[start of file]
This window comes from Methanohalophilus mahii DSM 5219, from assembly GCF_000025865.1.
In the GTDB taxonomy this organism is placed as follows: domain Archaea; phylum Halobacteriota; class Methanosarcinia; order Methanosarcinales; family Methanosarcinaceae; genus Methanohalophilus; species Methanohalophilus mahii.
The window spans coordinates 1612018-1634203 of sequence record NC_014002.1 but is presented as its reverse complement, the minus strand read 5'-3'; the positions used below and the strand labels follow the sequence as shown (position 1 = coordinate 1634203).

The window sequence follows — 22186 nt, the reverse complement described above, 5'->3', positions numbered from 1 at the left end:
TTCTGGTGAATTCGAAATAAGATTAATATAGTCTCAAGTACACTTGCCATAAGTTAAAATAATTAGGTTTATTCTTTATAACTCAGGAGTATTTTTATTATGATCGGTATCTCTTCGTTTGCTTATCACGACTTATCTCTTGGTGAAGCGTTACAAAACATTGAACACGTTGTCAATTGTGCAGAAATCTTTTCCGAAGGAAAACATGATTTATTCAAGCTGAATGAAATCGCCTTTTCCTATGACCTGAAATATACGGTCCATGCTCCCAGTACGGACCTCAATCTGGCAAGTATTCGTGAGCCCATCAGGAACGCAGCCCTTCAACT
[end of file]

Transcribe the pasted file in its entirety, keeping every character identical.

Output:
This window comes from Methanohalophilus mahii DSM 5219, from assembly GCF_000025865.1.
In the GTDB taxonomy this organism is placed as follows: domain Archaea; phylum Halobacteriota; class Methanosarcinia; order Methanosarcinales; family Methanosarcinaceae; genus Methanohalophilus; species Methanohalophilus mahii.
The window spans coordinates 1612018-1634203 of sequence record NC_014002.1 but is presented as its reverse complement, the minus strand read 5'-3'; the positions used below and the strand labels follow the sequence as shown (position 1 = coordinate 1634203).

The window sequence follows — 22186 nt, the reverse complement described above, 5'->3', positions numbered from 1 at the left end:
TTCTGGTGAATTCGAAATAAGATTAATATAGTCTCAAGTACACTTGCCATAAGTTAAAATAATTAGGTTTATTCTTTATAACTCAGGAGTATTTTTATTATGATCGGTATCTCTTCGTTTGCTTATCACGACTTATCTCTTGGTGAAGCGTTACAAAACATTGAACACGTTGTCAATTGTGCAGAAATCTTTTCCGAAGGAAAACATGATTTATTCAAGCTGAATGAAATCGCCTTTTCCTATGACCTGAAATATACGGTCCATGCTCCCAGTACGGACCTCAATCTGGCAAGTATTCGTGAGCCCATCAGGAACGCAGCCCTTCAACT